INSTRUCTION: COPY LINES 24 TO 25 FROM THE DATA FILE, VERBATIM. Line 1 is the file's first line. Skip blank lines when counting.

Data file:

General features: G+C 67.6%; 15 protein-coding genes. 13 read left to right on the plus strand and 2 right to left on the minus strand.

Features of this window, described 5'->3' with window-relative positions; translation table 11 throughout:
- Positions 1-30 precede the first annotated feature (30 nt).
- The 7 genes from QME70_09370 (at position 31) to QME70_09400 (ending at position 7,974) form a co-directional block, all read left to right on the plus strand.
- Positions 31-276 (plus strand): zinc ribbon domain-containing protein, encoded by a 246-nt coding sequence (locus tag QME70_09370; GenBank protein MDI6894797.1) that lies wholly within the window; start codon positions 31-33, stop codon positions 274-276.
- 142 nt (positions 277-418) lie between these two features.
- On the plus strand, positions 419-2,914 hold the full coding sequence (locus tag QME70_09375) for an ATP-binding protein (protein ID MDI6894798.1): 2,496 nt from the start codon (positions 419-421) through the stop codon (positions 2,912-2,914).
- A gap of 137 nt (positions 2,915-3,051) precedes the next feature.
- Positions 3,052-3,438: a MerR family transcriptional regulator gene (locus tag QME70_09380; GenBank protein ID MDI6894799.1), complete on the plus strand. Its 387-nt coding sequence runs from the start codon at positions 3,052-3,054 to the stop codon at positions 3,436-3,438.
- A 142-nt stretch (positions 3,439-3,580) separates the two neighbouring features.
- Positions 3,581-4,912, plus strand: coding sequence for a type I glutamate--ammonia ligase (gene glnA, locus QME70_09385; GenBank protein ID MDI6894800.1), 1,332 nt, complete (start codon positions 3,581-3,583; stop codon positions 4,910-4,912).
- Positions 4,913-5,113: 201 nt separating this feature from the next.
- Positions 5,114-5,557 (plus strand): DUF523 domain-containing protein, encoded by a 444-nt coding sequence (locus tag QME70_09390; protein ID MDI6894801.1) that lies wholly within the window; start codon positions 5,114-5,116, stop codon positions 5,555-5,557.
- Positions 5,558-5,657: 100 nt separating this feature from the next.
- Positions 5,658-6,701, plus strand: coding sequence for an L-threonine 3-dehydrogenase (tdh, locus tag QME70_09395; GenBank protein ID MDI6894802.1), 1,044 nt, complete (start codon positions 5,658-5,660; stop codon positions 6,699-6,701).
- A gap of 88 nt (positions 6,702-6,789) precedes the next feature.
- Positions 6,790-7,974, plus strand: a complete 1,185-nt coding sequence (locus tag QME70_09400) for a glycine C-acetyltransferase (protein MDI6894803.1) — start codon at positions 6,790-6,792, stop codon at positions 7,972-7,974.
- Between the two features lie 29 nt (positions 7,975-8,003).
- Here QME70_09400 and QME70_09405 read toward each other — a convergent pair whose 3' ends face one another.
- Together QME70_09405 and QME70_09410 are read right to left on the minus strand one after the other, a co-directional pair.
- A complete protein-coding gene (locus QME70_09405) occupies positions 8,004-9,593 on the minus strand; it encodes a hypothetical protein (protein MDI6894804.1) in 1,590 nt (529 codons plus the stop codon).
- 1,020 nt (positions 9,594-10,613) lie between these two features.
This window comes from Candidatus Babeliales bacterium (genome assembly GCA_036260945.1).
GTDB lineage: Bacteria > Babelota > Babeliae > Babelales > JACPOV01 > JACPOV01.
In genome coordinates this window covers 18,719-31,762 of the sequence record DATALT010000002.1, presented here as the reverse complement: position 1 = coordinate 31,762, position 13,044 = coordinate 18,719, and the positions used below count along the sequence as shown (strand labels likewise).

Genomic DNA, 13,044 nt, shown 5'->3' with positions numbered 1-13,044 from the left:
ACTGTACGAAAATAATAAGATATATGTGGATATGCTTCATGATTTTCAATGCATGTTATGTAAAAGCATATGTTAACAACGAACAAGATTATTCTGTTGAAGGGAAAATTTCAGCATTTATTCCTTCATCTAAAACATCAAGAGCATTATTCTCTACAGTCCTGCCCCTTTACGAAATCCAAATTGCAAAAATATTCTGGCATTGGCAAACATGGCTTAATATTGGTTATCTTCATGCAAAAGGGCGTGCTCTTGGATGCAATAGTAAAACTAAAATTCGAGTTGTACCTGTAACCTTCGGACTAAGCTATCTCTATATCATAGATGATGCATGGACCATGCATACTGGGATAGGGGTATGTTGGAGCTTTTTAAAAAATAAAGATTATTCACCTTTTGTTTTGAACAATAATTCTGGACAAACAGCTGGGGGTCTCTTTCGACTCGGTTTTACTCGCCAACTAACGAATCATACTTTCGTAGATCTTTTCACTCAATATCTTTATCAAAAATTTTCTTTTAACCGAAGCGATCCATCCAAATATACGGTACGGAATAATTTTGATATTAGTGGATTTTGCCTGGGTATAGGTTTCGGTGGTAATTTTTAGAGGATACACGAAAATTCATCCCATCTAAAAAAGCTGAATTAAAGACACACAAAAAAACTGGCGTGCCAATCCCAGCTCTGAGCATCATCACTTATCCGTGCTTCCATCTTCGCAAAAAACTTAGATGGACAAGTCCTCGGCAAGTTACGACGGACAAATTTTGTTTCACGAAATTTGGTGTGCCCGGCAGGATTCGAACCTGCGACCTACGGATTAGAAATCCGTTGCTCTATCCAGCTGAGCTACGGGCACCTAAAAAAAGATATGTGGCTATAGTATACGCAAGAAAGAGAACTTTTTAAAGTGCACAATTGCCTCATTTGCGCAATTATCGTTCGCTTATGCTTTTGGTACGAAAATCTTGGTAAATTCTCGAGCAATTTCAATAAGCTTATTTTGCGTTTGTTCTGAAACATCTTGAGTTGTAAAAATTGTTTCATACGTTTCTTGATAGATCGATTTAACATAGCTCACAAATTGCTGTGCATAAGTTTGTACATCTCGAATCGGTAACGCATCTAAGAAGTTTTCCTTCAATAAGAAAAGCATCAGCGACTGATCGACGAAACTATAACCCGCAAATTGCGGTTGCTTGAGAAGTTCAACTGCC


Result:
GTDB lineage: Bacteria > Babelota > Babeliae > Babelales > JACPOV01 > JACPOV01.
In genome coordinates this window covers 18,719-31,762 of the sequence record DATALT010000002.1, presented here as the reverse complement: position 1 = coordinate 31,762, position 13,044 = coordinate 18,719, and the positions used below count along the sequence as shown (strand labels likewise).